SCOTT COUNTY, Ky. (LEX 18) — As food prices keep going up, one Georgetown grandmother talks about the increasing trouble of making ends meet and how a local food pantry is helping.
Kimberly Burnette has lived on a fixed income since her husband died eight years ago. Thankfully now, she doesn't have to worry about a house payment, but costs still add up. Nine hundred dollars a refill for propane, more than $200 for electricity and not to mention, “food is a biggie."
"I know it’s just me, but when the family comes over, there's 14 of us here there's gonna be more," says Burnette. "And I mean I’m just trying to think right now what we're gonna do for Easter.”
This mom and grandmother says that the dinner table is truly a gathering spot for her and her family of 15.
"That was a huge thing -- because my husband was all about family. He loved being around family. That made him the happiest when we were all sitting around the table eating a meal together, just talking and laughing and kidding around,” explains Burnette.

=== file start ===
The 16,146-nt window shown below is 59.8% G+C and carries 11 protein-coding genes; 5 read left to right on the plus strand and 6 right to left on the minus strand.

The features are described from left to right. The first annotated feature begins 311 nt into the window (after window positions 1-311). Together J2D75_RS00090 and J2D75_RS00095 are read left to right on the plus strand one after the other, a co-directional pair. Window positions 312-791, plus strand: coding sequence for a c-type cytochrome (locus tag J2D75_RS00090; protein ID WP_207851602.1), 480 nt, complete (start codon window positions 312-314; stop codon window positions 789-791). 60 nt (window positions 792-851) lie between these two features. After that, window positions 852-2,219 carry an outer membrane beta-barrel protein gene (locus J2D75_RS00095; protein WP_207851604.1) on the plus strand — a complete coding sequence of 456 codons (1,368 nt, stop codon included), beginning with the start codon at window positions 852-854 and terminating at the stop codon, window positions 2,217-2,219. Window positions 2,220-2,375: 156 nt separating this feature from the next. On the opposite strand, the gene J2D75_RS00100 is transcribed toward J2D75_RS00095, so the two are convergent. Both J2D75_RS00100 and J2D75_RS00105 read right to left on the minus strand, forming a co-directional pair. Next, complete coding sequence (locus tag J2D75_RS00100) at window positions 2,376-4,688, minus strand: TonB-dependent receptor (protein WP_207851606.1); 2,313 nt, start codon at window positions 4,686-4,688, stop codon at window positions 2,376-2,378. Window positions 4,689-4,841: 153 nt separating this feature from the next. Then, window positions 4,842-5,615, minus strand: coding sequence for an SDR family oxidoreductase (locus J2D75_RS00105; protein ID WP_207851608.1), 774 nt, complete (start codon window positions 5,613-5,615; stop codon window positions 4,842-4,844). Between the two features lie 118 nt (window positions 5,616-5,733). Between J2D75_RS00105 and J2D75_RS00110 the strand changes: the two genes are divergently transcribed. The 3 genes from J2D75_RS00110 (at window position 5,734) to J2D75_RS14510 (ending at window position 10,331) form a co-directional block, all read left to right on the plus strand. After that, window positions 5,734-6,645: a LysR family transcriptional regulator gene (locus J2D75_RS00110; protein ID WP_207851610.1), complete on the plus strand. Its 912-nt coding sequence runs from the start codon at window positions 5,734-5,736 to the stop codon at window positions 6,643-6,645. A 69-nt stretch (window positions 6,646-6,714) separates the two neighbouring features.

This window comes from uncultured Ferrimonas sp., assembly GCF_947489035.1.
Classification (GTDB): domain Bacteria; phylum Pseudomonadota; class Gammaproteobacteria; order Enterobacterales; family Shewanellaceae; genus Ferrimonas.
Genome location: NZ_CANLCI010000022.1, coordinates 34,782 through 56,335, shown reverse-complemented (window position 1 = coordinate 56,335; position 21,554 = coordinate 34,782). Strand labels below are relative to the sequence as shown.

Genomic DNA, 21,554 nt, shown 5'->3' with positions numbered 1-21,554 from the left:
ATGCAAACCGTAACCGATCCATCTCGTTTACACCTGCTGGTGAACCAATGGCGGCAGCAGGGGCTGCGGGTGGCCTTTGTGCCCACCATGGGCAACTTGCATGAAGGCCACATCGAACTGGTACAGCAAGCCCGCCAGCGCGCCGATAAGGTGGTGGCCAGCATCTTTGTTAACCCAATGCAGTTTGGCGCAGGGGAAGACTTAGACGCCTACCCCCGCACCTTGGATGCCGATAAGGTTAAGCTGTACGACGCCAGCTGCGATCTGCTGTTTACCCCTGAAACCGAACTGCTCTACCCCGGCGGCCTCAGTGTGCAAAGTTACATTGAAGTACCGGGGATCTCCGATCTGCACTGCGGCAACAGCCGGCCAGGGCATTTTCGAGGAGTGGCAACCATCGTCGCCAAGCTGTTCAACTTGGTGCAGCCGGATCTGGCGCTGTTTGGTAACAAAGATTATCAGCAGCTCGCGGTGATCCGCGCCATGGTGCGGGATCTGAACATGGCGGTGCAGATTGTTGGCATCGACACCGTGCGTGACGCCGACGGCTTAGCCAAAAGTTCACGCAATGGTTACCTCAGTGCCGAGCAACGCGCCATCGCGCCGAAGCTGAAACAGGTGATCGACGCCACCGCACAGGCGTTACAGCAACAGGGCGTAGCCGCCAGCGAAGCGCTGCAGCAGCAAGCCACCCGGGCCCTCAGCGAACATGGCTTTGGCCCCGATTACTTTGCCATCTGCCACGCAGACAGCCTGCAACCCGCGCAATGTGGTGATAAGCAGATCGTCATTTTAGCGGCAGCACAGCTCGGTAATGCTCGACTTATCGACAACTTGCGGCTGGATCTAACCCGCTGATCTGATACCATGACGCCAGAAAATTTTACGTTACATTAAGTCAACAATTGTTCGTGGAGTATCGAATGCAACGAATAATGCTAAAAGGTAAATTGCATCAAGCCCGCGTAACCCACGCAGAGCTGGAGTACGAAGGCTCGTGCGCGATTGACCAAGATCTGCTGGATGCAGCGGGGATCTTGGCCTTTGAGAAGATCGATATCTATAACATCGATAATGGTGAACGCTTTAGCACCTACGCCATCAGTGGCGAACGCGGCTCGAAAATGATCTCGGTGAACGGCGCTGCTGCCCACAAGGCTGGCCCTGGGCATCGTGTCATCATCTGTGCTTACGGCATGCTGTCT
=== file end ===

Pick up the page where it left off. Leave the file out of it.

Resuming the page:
She says being able to continue that means a lot. Although Burnette lives alone now, she says one of her daughters and family will move in soon because of high prices. She explains grocery money doesn't stretch the way it used to. Now, she goes to the AMEN House and says she doesn't know what she would do without it.
AMEN House’s executive director, Michele Carlisle, says, "On average we're serving around 600 families a month that come through here for what we call our full food order -- which means you qualify for absolutely everything in the building."
Carlisle says there's no reason for anyone in the county to be hungry. She says she knows there is a stigma around food assistance but they say anyone could be one situation from being in need.
"There are bumps in the road where we have so many families that are working so hard to hold it all together, but something like a flat tire can throw those things off and so, maybe you only need to visit us every once in a while or maybe we need to truly be a part of your plan,” says Carlisle.
Burnette says AMEN House has been a great resource and more importantly non-judgmental. She says everyone deserves to feel they have what they need.
She explains, "It's killing their souls and their hope and their drive -- because when you don't have things that you necessarily need, you feel failed... And who wants to feel failed."